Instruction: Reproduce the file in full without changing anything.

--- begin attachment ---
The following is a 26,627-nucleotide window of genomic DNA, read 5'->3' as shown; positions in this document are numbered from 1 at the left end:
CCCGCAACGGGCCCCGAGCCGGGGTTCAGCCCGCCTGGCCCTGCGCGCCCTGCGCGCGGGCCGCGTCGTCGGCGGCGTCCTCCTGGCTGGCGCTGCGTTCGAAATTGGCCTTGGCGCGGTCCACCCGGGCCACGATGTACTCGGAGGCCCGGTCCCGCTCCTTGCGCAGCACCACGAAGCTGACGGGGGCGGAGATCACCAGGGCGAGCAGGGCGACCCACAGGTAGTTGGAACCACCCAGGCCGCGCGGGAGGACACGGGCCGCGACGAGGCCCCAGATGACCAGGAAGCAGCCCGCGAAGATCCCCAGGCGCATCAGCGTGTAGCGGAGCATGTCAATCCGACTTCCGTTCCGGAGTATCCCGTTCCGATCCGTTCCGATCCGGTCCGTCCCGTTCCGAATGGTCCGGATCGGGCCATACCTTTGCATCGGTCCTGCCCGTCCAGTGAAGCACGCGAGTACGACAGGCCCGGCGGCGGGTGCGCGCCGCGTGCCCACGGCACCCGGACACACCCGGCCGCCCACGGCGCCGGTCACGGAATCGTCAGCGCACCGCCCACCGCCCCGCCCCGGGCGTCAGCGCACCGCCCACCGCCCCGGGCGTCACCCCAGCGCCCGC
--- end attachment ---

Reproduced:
The following is a 26,627-nucleotide window of genomic DNA, read 5'->3' as shown; positions in this document are numbered from 1 at the left end:
CCCGCAACGGGCCCCGAGCCGGGGTTCAGCCCGCCTGGCCCTGCGCGCCCTGCGCGCGGGCCGCGTCGTCGGCGGCGTCCTCCTGGCTGGCGCTGCGTTCGAAATTGGCCTTGGCGCGGTCCACCCGGGCCACGATGTACTCGGAGGCCCGGTCCCGCTCCTTGCGCAGCACCACGAAGCTGACGGGGGCGGAGATCACCAGGGCGAGCAGGGCGACCCACAGGTAGTTGGAACCACCCAGGCCGCGCGGGAGGACACGGGCCGCGACGAGGCCCCAGATGACCAGGAAGCAGCCCGCGAAGATCCCCAGGCGCATCAGCGTGTAGCGGAGCATGTCAATCCGACTTCCGTTCCGGAGTATCCCGTTCCGATCCGTTCCGATCCGGTCCGTCCCGTTCCGAATGGTCCGGATCGGGCCATACCTTTGCATCGGTCCTGCCCGTCCAGTGAAGCACGCGAGTACGACAGGCCCGGCGGCGGGTGCGCGCCGCGTGCCCACGGCACCCGGACACACCCGGCCGCCCACGGCGCCGGTCACGGAATCGTCAGCGCACCGCCCACCGCCCCGCCCCGGGCGTCAGCGCACCGCCCACCGCCCCGGGCGTCACCCCAGCGCCCGC